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Port of San Diego receives North America's first electric harbour cranes

Photo: Port of San Diego Port-of-San-Diego-Electric-Cranes.jpg
The Port of San Diego's has received two new all-electric Gottwald Generation 6 mobile harbour cranes that were delivered to Tenth Avenue Marine Terminal (TAMT), the first of their kind in North America.

"These all-electric mobile harbour cranes are a game changer for public health, the environment and our regional economy. It's win, win, win. By replacing our diesel-powered cargo handling equipment with electric equipment, such as these cranes, we continue to ensure that the air in and around the terminal is cleaner to breathe, reduce our environmental impacts and fulfil our responsibility to support commerce and jobs. in our region," said Chairman Rafael Castellanos of the Board of Harbour Commissioners of the Port of San Diego.

The cranes are expected to be operational later this year.

The Port of Diego ordered battery-electric cranes from Konecranes for approximately $14 million and spent an additional $8.9 million to make the necessary electrical infrastructure improvements to support the cranes, which included $2.7 million in grants from the San Diego County Air Pollution Control District.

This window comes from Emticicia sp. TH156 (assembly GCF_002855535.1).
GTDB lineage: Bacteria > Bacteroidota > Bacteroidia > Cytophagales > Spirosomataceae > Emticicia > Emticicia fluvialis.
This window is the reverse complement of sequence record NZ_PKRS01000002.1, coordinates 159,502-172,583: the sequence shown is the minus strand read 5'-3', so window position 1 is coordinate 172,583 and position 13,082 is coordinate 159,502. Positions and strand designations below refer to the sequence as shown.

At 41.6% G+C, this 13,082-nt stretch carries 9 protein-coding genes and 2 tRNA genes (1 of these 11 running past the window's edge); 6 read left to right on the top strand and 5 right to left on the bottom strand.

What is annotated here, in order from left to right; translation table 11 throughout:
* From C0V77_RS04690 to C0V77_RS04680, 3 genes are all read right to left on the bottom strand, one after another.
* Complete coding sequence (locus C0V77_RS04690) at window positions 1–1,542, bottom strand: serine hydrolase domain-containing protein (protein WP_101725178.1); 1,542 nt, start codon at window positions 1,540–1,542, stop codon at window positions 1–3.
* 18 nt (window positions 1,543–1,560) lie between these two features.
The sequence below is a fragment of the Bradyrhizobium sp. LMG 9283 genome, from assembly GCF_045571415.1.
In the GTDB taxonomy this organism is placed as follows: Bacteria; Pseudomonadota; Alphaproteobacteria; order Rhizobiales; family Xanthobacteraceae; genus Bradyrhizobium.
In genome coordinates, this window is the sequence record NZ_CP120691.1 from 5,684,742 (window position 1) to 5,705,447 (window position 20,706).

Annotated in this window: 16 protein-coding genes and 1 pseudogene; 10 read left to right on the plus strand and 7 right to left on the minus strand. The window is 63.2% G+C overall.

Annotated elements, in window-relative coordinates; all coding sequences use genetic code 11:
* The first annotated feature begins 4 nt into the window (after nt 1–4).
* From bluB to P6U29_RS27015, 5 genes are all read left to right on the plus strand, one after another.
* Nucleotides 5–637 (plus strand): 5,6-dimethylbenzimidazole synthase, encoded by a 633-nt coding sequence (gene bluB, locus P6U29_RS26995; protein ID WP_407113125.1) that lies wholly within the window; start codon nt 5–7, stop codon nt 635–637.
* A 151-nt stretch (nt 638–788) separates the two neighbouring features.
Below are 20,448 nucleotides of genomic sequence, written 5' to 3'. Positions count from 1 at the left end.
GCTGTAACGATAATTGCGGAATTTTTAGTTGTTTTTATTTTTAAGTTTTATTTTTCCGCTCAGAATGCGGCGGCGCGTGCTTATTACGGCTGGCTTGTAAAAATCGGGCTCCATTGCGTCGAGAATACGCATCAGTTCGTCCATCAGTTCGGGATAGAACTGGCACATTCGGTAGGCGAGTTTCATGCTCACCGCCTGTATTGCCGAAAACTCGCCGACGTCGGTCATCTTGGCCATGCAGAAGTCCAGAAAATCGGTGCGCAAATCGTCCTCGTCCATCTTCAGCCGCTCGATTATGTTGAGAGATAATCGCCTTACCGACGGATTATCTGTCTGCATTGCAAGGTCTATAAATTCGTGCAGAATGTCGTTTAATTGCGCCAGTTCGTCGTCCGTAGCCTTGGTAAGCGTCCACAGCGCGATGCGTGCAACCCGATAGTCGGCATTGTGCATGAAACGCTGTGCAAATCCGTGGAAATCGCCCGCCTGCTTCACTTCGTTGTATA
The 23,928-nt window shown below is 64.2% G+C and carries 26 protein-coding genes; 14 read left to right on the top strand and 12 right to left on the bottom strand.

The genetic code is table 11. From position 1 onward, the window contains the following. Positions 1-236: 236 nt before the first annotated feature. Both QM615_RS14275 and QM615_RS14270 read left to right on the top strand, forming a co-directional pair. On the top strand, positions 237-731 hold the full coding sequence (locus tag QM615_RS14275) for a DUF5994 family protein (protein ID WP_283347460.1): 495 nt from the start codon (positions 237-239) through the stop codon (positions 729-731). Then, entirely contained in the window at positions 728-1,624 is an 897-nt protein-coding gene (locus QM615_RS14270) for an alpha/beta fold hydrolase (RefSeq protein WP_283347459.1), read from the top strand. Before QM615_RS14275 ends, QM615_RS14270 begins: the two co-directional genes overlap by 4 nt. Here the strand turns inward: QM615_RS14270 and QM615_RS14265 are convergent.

The cranes will represent the highest lifting capacity of any crane system currently on the West Coast, up to 400 metric tonnes (MT) compared to the 100 MT lifting capacity of the previous diesel crane.

Most of the heavy loads destined for this region weigh more than 200 MT, including larger pieces of solar, wind and industrial power equipment, as well as project cargoes.

TAMT operates as an omni-directional cargo terminal consisting of a 38.85-hectare facility and handles breakbulk, bulk, container, and project cargoes for solar, wind and hydroelectric power facilities, steel and engines used in local shipbuilding, as well as private yachts, refrigerated cargo, sodium carbonate, sugar, reams of paper and more.